The Economics of Leaf-Peeping
Travel to Massachusetts spikes in autumn, to a peak of more than 2.5 million visitors during October. Thirty percent of travelers to Massachusetts this month come for leaf-peeping, notably in the Berkshires.
So it’s looking more and more like we’re sliding into the dreaded double-dip recession. Luckily, it’s time for Massachusetts to receive the annual stimulus package we call fall foliage. Leaf-peepers will come by the hundreds of thousands this month, and while they’re going to clog up the roads and cram town centers, they’re also going to leave behind an awful lot of money. One recent survey found the average leaf-peeping family spends $1,000 in Massachusetts. And in even better news, autumn visitors told Newton-based TripAdvisor that they plan to spend more this year than they did last year.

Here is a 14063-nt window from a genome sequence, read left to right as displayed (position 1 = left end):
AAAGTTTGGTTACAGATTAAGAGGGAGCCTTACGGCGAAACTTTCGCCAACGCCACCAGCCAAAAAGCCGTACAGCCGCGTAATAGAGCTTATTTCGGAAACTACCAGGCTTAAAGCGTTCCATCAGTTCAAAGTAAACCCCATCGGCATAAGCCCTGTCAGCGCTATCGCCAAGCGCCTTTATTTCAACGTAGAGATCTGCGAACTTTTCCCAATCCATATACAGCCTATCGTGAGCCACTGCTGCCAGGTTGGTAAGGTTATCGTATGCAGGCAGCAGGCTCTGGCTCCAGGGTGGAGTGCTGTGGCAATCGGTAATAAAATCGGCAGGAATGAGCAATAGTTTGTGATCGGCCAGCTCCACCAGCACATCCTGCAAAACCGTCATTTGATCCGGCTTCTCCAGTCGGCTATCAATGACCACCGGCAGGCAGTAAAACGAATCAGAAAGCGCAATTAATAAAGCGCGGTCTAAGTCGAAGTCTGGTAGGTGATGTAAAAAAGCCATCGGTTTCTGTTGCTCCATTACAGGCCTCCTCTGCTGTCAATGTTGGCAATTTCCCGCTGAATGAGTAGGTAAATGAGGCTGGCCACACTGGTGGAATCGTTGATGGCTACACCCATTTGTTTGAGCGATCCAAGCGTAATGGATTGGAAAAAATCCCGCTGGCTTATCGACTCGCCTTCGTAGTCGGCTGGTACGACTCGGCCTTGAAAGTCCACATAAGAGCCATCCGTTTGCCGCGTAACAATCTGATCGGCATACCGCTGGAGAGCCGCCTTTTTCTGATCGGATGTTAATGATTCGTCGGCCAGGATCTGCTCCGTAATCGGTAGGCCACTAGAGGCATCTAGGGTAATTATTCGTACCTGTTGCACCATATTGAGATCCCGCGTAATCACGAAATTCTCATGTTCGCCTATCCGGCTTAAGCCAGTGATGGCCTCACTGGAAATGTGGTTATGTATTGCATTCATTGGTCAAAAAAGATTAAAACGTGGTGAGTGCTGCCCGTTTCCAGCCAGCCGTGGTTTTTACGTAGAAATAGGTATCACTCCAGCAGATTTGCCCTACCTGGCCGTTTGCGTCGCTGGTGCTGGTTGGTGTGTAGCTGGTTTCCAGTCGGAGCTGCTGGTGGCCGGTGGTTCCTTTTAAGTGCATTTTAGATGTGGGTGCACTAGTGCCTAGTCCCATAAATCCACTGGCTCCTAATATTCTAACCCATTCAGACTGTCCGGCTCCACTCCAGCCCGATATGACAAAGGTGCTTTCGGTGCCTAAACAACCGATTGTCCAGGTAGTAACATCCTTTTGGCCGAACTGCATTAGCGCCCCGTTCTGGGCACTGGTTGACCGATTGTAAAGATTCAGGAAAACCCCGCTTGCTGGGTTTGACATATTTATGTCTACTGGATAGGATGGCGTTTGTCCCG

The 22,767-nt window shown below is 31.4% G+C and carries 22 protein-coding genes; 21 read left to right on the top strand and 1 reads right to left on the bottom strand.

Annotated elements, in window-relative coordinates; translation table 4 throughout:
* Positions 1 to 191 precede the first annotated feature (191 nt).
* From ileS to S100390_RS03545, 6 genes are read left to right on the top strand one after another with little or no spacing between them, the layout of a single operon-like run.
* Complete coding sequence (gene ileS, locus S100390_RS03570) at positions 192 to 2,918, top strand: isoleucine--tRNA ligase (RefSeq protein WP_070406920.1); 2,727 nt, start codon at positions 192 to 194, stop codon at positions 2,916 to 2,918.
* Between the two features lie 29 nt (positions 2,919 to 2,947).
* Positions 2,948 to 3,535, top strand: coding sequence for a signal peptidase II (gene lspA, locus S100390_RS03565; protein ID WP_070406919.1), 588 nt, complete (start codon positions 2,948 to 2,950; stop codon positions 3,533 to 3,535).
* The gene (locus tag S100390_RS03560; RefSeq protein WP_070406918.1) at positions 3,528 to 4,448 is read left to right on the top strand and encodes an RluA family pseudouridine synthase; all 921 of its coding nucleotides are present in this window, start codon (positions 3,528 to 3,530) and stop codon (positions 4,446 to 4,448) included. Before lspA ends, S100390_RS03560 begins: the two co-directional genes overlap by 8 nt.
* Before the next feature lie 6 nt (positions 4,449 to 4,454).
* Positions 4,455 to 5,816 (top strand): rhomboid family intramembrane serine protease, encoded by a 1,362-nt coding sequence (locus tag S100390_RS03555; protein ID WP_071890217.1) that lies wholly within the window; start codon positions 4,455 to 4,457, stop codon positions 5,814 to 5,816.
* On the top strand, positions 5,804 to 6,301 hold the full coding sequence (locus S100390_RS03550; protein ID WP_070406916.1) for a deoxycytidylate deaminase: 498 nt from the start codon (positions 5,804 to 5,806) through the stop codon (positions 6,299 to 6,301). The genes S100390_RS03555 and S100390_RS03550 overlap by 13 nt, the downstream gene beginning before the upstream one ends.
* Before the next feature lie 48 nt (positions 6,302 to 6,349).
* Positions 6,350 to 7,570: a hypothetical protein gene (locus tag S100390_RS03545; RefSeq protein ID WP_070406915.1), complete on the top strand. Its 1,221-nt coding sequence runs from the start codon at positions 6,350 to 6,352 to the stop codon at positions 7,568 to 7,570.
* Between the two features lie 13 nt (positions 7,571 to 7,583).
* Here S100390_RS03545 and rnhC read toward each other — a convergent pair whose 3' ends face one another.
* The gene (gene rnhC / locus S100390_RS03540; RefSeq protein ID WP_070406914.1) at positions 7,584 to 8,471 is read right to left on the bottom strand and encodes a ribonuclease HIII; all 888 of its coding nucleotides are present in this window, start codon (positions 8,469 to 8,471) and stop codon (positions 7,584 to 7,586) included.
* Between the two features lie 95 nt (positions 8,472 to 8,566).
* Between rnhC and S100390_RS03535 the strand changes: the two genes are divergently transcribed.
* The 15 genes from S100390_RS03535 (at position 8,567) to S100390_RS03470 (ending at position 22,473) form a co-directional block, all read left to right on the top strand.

Tourists to Vermont, the world’s most beloved leaf-peeping locale, spend about $375 million in the fall. Where some of it goes: $96 million on food, $72 million on gas, $75 million on lodging.
[sidebar]What the average leaf-peeper shells out per day:
Number of international travelers coming through Logan last October:
Estimated number that came here for leaf-peeping:
Sources: TripAdvisor, U.S. Travel Association, U.S. Bureau of Transportation Statistics, U.S. Bureau of Labor Statistics, Vermont Tourism Board, Institute for New Hampshire Studies, Massachusetts Office of Travel and Tourism
Source URL: http://www.bostonmagazine.com/2010/10/the-economics-of-leaf-peeping/